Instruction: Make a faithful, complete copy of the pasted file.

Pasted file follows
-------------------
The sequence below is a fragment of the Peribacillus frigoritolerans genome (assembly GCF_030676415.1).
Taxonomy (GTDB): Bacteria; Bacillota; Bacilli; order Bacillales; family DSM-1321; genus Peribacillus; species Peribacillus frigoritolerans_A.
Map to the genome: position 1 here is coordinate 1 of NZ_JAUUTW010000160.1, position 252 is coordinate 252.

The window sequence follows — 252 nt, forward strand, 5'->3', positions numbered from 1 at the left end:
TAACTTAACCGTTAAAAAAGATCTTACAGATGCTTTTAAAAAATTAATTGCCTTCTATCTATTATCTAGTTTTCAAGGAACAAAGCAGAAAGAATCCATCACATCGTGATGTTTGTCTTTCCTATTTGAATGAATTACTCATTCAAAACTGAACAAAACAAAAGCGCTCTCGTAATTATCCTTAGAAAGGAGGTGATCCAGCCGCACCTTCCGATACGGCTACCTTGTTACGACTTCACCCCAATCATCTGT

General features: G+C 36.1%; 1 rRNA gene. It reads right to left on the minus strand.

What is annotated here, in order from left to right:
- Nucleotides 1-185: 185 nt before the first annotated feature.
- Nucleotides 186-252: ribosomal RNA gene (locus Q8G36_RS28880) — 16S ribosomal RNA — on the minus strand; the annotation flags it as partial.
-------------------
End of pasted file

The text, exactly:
The sequence below is a fragment of the Peribacillus frigoritolerans genome (assembly GCF_030676415.1).
Taxonomy (GTDB): Bacteria; Bacillota; Bacilli; order Bacillales; family DSM-1321; genus Peribacillus; species Peribacillus frigoritolerans_A.
Map to the genome: position 1 here is coordinate 1 of NZ_JAUUTW010000160.1, position 252 is coordinate 252.

The window sequence follows — 252 nt, forward strand, 5'->3', positions numbered from 1 at the left end:
TAACTTAACCGTTAAAAAAGATCTTACAGATGCTTTTAAAAAATTAATTGCCTTCTATCTATTATCTAGTTTTCAAGGAACAAAGCAGAAAGAATCCATCACATCGTGATGTTTGTCTTTCCTATTTGAATGAATTACTCATTCAAAACTGAACAAAACAAAAGCGCTCTCGTAATTATCCTTAGAAAGGAGGTGATCCAGCCGCACCTTCCGATACGGCTACCTTGTTACGACTTCACCCCAATCATCTGT

General features: G+C 36.1%; 1 rRNA gene. It reads right to left on the minus strand.

What is annotated here, in order from left to right:
- Nucleotides 1-185: 185 nt before the first annotated feature.
- Nucleotides 186-252: ribosomal RNA gene (locus Q8G36_RS28880) — 16S ribosomal RNA — on the minus strand; the annotation flags it as partial.